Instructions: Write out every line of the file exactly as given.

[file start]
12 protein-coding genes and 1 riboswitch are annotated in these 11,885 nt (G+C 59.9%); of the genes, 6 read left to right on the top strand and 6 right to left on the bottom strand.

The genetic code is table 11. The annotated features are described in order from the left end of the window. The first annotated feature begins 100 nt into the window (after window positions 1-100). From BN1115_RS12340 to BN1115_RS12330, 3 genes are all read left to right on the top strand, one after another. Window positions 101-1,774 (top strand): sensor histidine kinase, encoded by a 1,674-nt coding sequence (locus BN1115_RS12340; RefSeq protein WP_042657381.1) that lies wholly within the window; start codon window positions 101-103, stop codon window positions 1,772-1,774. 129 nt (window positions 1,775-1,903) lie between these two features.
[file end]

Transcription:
12 protein-coding genes and 1 riboswitch are annotated in these 11,885 nt (G+C 59.9%); of the genes, 6 read left to right on the top strand and 6 right to left on the bottom strand.

The genetic code is table 11. The annotated features are described in order from the left end of the window. The first annotated feature begins 100 nt into the window (after window positions 1-100). From BN1115_RS12340 to BN1115_RS12330, 3 genes are all read left to right on the top strand, one after another. Window positions 101-1,774 (top strand): sensor histidine kinase, encoded by a 1,674-nt coding sequence (locus BN1115_RS12340; RefSeq protein WP_042657381.1) that lies wholly within the window; start codon window positions 101-103, stop codon window positions 1,772-1,774. 129 nt (window positions 1,775-1,903) lie between these two features.